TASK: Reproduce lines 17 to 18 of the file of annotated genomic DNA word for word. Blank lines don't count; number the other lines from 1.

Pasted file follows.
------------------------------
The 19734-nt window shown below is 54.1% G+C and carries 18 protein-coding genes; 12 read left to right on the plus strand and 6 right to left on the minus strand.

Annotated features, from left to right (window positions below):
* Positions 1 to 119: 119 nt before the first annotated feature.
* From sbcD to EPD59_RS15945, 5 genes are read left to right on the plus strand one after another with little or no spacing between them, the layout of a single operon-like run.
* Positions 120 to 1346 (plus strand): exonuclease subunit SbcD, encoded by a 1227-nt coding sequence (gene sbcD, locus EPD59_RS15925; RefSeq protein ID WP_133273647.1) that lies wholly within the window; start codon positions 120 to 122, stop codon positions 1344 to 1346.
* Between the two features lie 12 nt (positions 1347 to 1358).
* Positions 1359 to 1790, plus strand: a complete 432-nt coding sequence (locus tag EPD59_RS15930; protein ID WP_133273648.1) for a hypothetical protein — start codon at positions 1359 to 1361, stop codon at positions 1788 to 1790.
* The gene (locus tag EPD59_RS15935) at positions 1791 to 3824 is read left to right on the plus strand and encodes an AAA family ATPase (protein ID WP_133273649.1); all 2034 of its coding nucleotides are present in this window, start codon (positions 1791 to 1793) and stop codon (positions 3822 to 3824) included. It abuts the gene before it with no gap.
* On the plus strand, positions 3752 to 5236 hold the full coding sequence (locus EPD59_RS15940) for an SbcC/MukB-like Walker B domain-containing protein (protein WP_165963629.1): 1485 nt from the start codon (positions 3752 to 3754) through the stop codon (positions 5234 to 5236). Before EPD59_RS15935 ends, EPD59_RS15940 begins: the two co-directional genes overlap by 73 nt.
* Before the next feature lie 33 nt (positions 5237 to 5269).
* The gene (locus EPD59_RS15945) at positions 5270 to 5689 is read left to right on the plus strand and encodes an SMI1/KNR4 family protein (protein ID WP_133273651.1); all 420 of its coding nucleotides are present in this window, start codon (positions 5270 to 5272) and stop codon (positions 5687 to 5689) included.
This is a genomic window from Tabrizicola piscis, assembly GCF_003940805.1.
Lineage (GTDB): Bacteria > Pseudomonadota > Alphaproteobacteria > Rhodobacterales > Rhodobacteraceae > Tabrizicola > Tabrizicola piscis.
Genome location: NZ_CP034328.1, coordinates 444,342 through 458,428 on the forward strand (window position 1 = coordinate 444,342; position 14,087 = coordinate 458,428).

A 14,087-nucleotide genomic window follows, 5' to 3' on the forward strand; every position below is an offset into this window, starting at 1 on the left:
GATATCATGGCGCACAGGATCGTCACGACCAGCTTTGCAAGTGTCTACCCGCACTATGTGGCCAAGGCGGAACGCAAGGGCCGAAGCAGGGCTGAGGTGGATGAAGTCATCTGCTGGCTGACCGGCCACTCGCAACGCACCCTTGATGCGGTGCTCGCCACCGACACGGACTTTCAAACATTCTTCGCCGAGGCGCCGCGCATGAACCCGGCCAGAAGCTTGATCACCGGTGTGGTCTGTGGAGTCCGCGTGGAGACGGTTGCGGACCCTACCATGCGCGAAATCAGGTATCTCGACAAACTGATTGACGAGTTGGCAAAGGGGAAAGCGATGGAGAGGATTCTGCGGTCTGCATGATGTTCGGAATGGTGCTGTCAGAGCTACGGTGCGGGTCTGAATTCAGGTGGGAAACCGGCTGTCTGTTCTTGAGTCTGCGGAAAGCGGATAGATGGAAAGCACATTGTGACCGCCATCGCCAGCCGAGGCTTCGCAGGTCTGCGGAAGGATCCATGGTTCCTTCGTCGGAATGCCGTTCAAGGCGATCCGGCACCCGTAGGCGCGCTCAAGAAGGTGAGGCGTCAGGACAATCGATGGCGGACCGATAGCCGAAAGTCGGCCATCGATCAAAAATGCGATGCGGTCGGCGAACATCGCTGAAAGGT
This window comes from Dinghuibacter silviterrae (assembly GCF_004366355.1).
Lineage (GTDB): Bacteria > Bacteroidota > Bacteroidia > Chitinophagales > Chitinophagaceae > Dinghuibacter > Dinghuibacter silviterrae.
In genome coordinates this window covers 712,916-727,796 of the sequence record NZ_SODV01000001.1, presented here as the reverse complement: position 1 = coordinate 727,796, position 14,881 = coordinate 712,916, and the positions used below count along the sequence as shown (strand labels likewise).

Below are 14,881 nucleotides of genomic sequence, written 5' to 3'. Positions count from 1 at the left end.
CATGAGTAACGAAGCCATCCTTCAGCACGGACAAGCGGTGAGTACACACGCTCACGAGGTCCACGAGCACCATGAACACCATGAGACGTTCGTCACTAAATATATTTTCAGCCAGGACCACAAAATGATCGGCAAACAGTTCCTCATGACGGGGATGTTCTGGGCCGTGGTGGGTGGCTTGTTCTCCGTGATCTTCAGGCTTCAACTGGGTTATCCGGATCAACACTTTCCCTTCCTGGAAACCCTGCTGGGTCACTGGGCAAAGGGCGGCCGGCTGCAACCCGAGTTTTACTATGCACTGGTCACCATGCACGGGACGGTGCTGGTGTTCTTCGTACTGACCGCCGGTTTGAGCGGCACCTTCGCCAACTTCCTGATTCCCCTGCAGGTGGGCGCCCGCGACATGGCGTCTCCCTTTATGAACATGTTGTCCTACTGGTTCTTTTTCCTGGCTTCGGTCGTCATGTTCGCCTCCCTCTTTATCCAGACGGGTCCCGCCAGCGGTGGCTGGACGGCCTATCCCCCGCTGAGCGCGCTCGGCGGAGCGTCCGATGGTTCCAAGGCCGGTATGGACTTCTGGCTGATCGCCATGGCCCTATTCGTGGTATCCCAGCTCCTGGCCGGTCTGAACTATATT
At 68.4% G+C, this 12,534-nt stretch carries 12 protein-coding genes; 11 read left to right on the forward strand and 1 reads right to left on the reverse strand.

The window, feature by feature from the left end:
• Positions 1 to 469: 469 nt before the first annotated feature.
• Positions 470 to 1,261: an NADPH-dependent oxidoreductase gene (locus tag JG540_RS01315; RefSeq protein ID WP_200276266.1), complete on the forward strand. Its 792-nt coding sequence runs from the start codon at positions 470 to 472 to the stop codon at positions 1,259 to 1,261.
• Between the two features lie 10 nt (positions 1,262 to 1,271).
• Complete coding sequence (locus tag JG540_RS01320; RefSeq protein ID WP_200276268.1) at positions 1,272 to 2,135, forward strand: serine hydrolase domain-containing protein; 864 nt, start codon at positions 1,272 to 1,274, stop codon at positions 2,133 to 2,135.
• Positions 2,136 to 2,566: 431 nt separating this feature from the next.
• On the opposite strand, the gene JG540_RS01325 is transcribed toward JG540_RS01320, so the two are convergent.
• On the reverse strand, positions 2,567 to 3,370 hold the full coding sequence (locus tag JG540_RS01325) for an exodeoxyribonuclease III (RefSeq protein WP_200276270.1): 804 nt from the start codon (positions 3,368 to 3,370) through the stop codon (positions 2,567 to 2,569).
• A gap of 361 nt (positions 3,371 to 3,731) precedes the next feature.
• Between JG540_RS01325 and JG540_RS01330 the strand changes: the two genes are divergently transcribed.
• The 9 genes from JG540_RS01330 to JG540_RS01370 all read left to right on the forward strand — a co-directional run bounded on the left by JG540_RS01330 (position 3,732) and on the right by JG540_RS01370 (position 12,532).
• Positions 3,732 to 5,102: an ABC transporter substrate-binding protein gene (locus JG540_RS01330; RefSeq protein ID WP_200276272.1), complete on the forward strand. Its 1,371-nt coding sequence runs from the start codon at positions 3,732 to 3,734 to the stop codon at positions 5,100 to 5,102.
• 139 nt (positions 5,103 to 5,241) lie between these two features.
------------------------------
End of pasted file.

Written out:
This window comes from Dinghuibacter silviterrae (assembly GCF_004366355.1).
Lineage (GTDB): Bacteria > Bacteroidota > Bacteroidia > Chitinophagales > Chitinophagaceae > Dinghuibacter > Dinghuibacter silviterrae.